9 August 2013 (NASA) – This animation shows the projected increase in potential evaporation through the year 2100, relative to 1980, based on the combined results of multiple climate models. The maximum increase across North America is about 1 mm/day by 2100. This concept, potential evaporation, is a measure of drying potential or "fire weather." An average increase of 1 mm/day over the whole year is a big change, one we can put in specific terms: We consider a 1 mm/day increase in PE to be an "Extreme" event for fires, something like 2012 in Colorado. By these projections, fire years like 2012 would be the new normal in regions like the western US by the end of the 21st century.
By Kelsey Campbell-Dollaghan
10 August 2013
(Gizmodo) – It's been a terrible few years for fires, with thousands of homes lost every summer. NASA is using its two earth-monitoring satellites, Terra and Aqua, to help monitor forest fires from space—and to find out how much worse it's going to get.
There are plenty of reasons fires have gotten worse. For one thing, more Americans are building homes in fire-prone areas. And the changing climate has brought pine beetles—which turn living trees into dead kindling—to the Rockies by the droves. But there are also bigger, underlying shifts that are stoking the flames: The increasing dryness of land across the country.
NASA describes this concept as "potential evaporation," a way to gauge how dry the land will be on any given day. Using satellite data going back to 1980, they've created a new projection for potential evaporation in America over the next 90 years, releasing the results of the study on YouTube yesterday. As you can see, it doesn't look great. Using a maximum increase of one millimeter of evaporation per day, their projection shows how "fire country" is set to absorb new parts of the US. "We consider a 1 mm/day increase in potential evaporation to be an 'Extreme' event for fires, something like 2012 in Colorado," NASA's scientists explain on YouTube. "By these projections, fire years like 2012 would be the new normal in regions like the western US by the end of the 21st century." [more]
By Rani Gran
10 August 2013
(Phys.org) – The Black Forest wildfire this June was one of the most destructive in Colorado history, in terms of homes lost. It started close to houses and quickly spread through the ponderosa pine canopies on the rolling hills near Colorado Springs. The wildfire destroyed 500 homes in the first 48 hours and killed two people.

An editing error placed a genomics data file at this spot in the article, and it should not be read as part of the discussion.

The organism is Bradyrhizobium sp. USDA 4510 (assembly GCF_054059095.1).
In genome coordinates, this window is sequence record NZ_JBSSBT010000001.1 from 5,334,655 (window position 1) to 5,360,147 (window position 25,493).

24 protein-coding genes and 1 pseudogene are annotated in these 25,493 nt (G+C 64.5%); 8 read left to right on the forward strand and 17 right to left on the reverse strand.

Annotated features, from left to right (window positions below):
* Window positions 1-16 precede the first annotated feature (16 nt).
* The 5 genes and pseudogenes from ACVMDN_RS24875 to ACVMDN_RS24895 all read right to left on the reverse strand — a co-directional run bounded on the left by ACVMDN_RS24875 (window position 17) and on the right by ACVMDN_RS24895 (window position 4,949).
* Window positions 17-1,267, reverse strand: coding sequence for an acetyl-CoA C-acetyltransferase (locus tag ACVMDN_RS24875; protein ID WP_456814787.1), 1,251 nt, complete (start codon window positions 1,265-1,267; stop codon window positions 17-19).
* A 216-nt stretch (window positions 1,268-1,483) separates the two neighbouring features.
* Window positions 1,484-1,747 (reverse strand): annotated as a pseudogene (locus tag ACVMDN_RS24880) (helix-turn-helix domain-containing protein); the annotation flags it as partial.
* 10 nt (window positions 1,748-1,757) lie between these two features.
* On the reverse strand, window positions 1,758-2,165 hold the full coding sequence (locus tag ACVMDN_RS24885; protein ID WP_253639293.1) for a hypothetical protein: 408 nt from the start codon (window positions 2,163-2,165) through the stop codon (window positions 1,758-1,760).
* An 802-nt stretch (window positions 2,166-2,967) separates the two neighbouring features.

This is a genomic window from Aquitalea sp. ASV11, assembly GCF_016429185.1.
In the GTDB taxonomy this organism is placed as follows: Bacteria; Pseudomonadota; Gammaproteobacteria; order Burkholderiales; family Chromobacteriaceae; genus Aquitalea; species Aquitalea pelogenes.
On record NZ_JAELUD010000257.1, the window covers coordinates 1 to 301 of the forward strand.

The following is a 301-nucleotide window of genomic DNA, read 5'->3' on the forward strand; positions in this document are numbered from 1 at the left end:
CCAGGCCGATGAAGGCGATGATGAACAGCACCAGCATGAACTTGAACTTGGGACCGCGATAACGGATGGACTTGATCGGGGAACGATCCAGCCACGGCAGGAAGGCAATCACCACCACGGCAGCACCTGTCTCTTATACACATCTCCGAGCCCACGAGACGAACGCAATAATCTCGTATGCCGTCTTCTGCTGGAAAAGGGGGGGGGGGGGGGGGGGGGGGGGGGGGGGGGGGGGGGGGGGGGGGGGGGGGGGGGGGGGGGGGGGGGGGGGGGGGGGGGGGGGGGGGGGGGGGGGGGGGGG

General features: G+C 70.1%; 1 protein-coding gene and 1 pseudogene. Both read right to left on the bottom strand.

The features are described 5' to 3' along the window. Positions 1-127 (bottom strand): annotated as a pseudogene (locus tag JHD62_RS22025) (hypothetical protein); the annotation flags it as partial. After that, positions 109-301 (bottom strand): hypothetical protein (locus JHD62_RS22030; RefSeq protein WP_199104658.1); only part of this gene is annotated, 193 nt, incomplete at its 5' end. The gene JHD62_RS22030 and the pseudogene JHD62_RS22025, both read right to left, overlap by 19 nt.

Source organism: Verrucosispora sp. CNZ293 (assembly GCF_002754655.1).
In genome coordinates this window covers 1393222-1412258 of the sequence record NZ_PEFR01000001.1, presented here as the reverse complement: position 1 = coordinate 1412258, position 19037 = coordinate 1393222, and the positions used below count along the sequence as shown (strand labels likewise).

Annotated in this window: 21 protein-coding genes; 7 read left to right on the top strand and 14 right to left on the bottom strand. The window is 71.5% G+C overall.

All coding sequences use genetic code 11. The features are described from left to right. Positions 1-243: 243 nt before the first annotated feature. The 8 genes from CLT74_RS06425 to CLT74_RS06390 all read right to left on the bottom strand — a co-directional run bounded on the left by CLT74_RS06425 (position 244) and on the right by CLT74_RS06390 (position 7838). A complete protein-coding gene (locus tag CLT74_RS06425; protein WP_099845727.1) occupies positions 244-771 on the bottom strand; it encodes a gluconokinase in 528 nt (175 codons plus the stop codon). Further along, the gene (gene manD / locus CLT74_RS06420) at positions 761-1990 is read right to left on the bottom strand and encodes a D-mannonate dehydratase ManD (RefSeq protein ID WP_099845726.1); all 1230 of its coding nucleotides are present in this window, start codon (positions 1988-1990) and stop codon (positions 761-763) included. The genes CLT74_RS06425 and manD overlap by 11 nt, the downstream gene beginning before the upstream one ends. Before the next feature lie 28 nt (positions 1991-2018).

Hot, dry and windy weather played a role in that wildfire, said Don Smurthwaite, spokesperson with the National Interagency Fire Center (NIFC) in Boise, Idaho.
"Fire seasons are getting longer, western regions are getting drier, and more people are living closer to fire-prone areas."
Fire scientists have observed those conditions becoming more prevalent across the United States.
As the western United States enters what is typically the most active time of its fire season, scientists, firefighters and residents are keeping close watch on what's burning – not just this year, but over the long term. As temperatures warm and weather patterns change, scientists from NASA, universities and other government agencies are putting their satellite observation and computer modeling capabilities to work. They are grappling with what the future landscape of fire will look like in the American West.
"Over the last 30 years we have seen an increase in hot and dry conditions that promote fire activity," said Doug Morton, a scientist at NASA's Goddard Space Flight Center, Greenbelt, Md. "And across the western U.S. and Alaska, satellites show an increase in the area that burns each year over that same time period."
As of Aug. 8 this year, wildfires have burned more than 2.5 million acres in the United States. Large wildfires are mainly driven by natural factors including the availability of fuel (vegetation), wind, and ignition sources from lightning and humans.
For more than a decade, instruments on Terra and Aqua, two of NASA's flagship Earth-observing satellites, have scanned the surface of our planet for fires. An instrument on both satellites, the Moderate Resolution Imaging Spectroradiometer (MODIS), has revolutionized what scientists know about fire's role in land cover change, ecosystem processes and the global carbon cycle by allowing researchers to map characteristics of the global distribution of fires in remarkable detail. [more]